The Democratic People’s Republic of Korea (“North Korea”) provides plenty of opportunities for a cheap laugh. It is in many ways the last of the loony dictatorships that were a feature of the 20th century, from its vast, vaguely demented choreographed parades to the outlandish claims of God-like genius by the three successive members of the Kim family who have served as its leader.
For the overwhelming majority of North Koreans living under the Kim’s Stalinist-monarchy hybrid, life is no laughing matter. According to the UN World Food Programme, hundreds of thousands of people have died in famines since the mid-1990s and over six million out of a population of 24 million are regularly at risk of starvation. Whilst natural phenomena play a role, the main causes of the famines are the government’s policies and apparent callous disregard for the fate of its people. The situation is compounded by their frequent rejection of foreign food aid or seizure of it to feed the army instead.
Apart from the risk of starving, North Koreans are subjected to what Human Rights Watch calls a “severe and unrelenting violation of human rights” by the state. There are harsh restrictions on almost every aspect of everyday life and thousands of people who have offended the regime are imprisoned in labour camps. Conditions in the camps are appalling and torture and death are commonplace. The regime also inflicts collective punishment on dissidents’ families by sending them to the labour camps as well.
Whilst all of these horrors are of great concern, the biggest security fear for the outside world is North Korea’s nuclear programme. Bellicose statements from the North Korean government and external satellite imagery suggests that it did indeed conduct its third test of a nuclear weapon, following previous known tests in 2006 and 2009. North Korea’s recent improvements in its missile and nuclear enrichment technology indicate that it is edging closer to producing functioning nuclear weapons with which to threaten its neighbours.
The neighbours with most to fear from North Korean nuclear missiles are Japan and South Korea. Japan is a long-standing target of North Korean ire because of its history of aggression towards Korea (notably during its brutal World War II occupation) and modern status as the biggest democratic-capitalist ally of the USA in the region.
North and South Korea are still officially at war because the 1950s conflict that led to their division into two countries was never formally ended and have been stuck in an uneasy truce since 1953. South Korea’s capital, Seoul, and its 10.5 million residents are located a mere 35 miles from the North Korean border. The North continues to launch periodic attacks on the South, such as when it shelled an island near the border in 2010, killing four South Koreans, and sank a South Korean warship the same year, leaving 46 sailors dead.
One reason why North Korea pursues its nuclear weapons programme is to extort assistance and attention from Japan and South Korea, as well as their US allies. Its most common tactic is to offer a halt to its nuclear activities in return for something it wants. It then reneges on the deal once the desired benefit has been delivered and starts rebuilding its nuclear bargaining chip for another round of extortion. But the North Korean regime’s greatest motivation for acquiring atomic weapons is to preserve its hold on power by deterring any external attempt to unseat it, whether by military means or economic strangulation and support for opponents.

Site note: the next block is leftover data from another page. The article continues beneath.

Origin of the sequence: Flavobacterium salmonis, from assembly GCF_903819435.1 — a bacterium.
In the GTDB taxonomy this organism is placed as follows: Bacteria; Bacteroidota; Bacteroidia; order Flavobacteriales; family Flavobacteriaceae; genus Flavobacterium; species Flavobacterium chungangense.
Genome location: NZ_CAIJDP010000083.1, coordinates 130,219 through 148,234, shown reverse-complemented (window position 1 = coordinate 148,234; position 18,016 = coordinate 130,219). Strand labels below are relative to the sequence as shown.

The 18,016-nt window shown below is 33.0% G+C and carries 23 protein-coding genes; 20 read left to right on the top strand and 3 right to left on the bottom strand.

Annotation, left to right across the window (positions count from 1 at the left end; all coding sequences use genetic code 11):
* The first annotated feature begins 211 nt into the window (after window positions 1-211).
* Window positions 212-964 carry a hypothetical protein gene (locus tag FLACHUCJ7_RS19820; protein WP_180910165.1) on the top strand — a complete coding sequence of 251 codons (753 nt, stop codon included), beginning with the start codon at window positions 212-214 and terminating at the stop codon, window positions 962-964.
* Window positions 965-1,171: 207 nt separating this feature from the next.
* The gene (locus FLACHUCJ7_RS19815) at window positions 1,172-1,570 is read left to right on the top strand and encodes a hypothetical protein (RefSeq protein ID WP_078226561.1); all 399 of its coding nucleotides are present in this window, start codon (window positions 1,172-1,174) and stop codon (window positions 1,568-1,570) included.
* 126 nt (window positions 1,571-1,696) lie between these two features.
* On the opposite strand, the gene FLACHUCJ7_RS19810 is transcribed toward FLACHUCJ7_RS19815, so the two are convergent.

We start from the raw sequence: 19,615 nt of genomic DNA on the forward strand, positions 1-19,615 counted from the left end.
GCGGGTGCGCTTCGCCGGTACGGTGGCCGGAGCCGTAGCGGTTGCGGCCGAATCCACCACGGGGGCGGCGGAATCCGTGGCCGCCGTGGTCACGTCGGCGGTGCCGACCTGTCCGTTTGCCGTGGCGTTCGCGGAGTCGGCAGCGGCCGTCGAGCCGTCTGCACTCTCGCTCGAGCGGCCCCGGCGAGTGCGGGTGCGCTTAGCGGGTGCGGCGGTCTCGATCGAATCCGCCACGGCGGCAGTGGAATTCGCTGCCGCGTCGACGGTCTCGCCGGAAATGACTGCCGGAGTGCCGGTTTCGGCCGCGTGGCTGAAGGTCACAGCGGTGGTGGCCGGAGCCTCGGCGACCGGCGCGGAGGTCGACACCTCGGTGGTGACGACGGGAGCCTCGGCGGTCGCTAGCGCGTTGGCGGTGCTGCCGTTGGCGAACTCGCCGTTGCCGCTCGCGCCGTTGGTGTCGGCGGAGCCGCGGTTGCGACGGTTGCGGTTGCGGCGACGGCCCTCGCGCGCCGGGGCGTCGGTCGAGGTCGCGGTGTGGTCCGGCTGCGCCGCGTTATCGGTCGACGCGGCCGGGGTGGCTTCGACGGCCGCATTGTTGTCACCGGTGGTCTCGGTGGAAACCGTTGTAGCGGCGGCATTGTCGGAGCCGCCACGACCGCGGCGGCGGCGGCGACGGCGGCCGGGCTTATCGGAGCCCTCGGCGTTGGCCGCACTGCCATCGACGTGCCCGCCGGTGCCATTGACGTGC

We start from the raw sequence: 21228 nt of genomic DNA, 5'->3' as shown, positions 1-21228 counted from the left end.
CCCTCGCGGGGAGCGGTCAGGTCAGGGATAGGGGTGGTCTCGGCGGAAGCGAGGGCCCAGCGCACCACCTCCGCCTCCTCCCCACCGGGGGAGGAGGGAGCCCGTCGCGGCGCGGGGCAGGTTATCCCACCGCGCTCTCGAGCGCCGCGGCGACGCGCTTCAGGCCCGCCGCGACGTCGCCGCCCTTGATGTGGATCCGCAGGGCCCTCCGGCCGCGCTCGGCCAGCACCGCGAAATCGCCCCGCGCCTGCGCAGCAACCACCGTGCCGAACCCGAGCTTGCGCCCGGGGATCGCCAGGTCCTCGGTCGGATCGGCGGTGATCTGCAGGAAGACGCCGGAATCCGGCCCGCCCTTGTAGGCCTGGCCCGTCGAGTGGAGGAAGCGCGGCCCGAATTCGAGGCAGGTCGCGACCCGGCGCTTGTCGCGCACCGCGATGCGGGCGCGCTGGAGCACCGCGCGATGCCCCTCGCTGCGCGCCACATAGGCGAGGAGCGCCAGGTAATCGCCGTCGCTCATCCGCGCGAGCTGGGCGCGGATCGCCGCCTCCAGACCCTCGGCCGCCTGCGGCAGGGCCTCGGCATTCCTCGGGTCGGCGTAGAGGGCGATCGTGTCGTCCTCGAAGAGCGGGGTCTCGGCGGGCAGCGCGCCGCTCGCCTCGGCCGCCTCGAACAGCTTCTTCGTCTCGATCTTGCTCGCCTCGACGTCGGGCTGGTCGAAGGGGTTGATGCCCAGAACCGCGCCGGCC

To some extent, it could be argued that North Korea’s disreputable tactics work, in that the regime is still intact and often manages to secure a modicum of what it demands. On the other hand, the Kim dynasty’s nuclear brinkmanship has brought UN mandated sanctions down upon it and contributed to the country’s near-destitution. The total collapse of the regime has been averted so far because external pressure is limited by the protection of the one neighbour that North Korea takes care not to threaten directly – China.
China regularly uses its status as a veto-wielding Permanent Member of the UN Security Council to water down sanctions against North Korea. It has long-standing, ideological communist ties to the regime, as its backer in the Korean War. But, most of all, China fears that the fall of the government could lead to an influx of millions of desperate North Koreans across its border. China also prefers to have a weak and partially dependent country next door, rather than adding another member to the burgeoning group of Asian countries who are wary of Chinese dominance and seeking ways to counteract it.
There are signs, though, that even China is tiring of North Korea’s antics. It acquiesced to the tightening of UN sanctions in December 2012, following a prohibited North Korean satellite launch that was believed to be a cover for testing ballistic missile technology. One interpretation of the situation is that China might reconsider its support for North Korea if it gets to the stage of full nuclear missile capability.
Despite coming from a different standpoint, China faces a similar conundrum to North Korea’s other neighbours and the wider world in deciding how far to go to prevent it from obtaining reliably functioning nuclear weapons. The North Korean regime’s deterrence effect depends on convincing the world that it has the technical capability to launch a nuclear first strike and is crazy enough to do so. The dilemma for the world’s leaders lies in deciding whether North Korea is bluffing as part of a dangerous but essentially rational strategy or whether it really is crackers enough to irradiate millions of people in an attempt to stay in power. Once they have taken a view on that, they then have to decide what to do about it. Neither is an easy judgement to have to make.